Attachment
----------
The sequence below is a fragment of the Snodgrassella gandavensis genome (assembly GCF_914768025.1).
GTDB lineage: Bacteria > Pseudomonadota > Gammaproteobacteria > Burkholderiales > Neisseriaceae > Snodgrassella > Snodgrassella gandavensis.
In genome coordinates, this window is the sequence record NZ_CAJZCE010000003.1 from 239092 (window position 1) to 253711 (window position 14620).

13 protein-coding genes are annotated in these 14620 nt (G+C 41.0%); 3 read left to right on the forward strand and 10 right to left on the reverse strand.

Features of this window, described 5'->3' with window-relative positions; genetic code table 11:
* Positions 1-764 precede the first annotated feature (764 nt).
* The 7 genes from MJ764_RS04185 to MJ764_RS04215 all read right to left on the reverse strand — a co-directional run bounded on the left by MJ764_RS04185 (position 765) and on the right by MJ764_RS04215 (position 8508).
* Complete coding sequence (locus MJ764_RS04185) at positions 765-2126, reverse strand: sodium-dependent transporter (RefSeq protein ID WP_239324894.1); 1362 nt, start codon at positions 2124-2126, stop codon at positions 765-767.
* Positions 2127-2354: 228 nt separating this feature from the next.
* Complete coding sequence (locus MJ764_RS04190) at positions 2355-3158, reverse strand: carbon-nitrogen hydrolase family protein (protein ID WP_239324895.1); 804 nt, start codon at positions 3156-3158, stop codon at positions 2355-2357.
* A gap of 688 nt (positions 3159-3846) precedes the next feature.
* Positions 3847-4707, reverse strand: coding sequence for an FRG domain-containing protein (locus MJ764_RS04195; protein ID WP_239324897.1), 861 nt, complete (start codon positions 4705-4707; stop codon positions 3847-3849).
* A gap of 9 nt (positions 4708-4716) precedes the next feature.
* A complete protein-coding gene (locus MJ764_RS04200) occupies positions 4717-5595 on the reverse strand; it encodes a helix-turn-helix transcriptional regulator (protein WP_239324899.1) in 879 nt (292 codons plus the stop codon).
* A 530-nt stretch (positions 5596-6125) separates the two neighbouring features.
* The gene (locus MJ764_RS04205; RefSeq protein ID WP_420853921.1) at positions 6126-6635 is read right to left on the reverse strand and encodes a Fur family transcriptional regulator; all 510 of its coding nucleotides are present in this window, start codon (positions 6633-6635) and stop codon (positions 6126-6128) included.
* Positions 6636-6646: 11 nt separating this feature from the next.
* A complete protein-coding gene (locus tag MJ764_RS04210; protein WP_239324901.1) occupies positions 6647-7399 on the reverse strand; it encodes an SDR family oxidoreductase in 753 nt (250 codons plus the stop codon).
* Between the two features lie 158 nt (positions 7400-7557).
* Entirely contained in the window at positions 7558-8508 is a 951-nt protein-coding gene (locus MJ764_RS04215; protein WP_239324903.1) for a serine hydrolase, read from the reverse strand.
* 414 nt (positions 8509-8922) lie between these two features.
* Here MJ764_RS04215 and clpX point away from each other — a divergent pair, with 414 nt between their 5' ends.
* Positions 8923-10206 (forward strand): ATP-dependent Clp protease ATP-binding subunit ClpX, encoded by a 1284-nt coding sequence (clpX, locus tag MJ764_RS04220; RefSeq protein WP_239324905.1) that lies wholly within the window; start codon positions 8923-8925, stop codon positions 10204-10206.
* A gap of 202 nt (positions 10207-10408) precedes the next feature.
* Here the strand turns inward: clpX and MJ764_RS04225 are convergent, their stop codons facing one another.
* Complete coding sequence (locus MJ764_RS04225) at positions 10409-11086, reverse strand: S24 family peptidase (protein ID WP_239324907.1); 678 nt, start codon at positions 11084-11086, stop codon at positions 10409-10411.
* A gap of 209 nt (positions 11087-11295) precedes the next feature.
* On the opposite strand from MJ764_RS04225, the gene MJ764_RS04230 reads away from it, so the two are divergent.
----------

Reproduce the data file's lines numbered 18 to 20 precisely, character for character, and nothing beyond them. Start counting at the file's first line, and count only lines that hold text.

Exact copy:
* A complete protein-coding gene (locus tag MJ764_RS04210; protein WP_239324901.1) occupies positions 6647-7399 on the reverse strand; it encodes an SDR family oxidoreductase in 753 nt (250 codons plus the stop codon).
* Between the two features lie 158 nt (positions 7400-7557).
* Entirely contained in the window at positions 7558-8508 is a 951-nt protein-coding gene (locus MJ764_RS04215; protein WP_239324903.1) for a serine hydrolase, read from the reverse strand.